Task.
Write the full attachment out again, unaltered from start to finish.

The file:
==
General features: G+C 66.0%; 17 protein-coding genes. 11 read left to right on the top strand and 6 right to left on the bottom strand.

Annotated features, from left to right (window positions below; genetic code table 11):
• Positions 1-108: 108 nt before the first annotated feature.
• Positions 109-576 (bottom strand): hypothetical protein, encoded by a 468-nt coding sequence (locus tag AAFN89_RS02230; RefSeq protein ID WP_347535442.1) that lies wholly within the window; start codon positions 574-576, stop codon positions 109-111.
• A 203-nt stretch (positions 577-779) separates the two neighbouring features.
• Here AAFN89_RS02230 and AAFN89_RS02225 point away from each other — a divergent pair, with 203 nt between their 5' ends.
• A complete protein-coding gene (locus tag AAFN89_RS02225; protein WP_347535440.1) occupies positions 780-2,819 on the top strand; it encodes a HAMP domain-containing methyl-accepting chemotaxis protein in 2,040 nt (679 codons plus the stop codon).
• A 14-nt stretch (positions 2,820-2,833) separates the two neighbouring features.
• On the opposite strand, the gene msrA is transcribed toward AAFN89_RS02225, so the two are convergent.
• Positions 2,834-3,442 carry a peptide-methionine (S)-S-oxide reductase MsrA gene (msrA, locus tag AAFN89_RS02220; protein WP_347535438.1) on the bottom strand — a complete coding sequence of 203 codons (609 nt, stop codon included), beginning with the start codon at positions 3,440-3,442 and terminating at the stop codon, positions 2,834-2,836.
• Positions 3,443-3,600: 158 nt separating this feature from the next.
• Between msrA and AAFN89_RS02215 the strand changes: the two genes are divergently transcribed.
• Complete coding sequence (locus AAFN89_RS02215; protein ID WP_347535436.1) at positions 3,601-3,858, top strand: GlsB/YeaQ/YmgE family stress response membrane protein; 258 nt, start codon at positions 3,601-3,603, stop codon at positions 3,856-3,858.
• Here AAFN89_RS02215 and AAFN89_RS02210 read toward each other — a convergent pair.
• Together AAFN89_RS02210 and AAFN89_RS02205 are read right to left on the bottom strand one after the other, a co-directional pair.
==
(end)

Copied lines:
General features: G+C 66.0%; 17 protein-coding genes. 11 read left to right on the top strand and 6 right to left on the bottom strand.

Annotated features, from left to right (window positions below; genetic code table 11):
• Positions 1-108: 108 nt before the first annotated feature.
• Positions 109-576 (bottom strand): hypothetical protein, encoded by a 468-nt coding sequence (locus tag AAFN89_RS02230; RefSeq protein ID WP_347535442.1) that lies wholly within the window; start codon positions 574-576, stop codon positions 109-111.
• A 203-nt stretch (positions 577-779) separates the two neighbouring features.
• Here AAFN89_RS02230 and AAFN89_RS02225 point away from each other — a divergent pair, with 203 nt between their 5' ends.
• A complete protein-coding gene (locus tag AAFN89_RS02225; protein WP_347535440.1) occupies positions 780-2,819 on the top strand; it encodes a HAMP domain-containing methyl-accepting chemotaxis protein in 2,040 nt (679 codons plus the stop codon).
• A 14-nt stretch (positions 2,820-2,833) separates the two neighbouring features.
• On the opposite strand, the gene msrA is transcribed toward AAFN89_RS02225, so the two are convergent.
• Positions 2,834-3,442 carry a peptide-methionine (S)-S-oxide reductase MsrA gene (msrA, locus tag AAFN89_RS02220; protein WP_347535438.1) on the bottom strand — a complete coding sequence of 203 codons (609 nt, stop codon included), beginning with the start codon at positions 3,440-3,442 and terminating at the stop codon, positions 2,834-2,836.
• Positions 3,443-3,600: 158 nt separating this feature from the next.
• Between msrA and AAFN89_RS02215 the strand changes: the two genes are divergently transcribed.
• Complete coding sequence (locus AAFN89_RS02215; protein ID WP_347535436.1) at positions 3,601-3,858, top strand: GlsB/YeaQ/YmgE family stress response membrane protein; 258 nt, start codon at positions 3,601-3,603, stop codon at positions 3,856-3,858.
• Here AAFN89_RS02215 and AAFN89_RS02210 read toward each other — a convergent pair.
• Together AAFN89_RS02210 and AAFN89_RS02205 are read right to left on the bottom strand one after the other, a co-directional pair.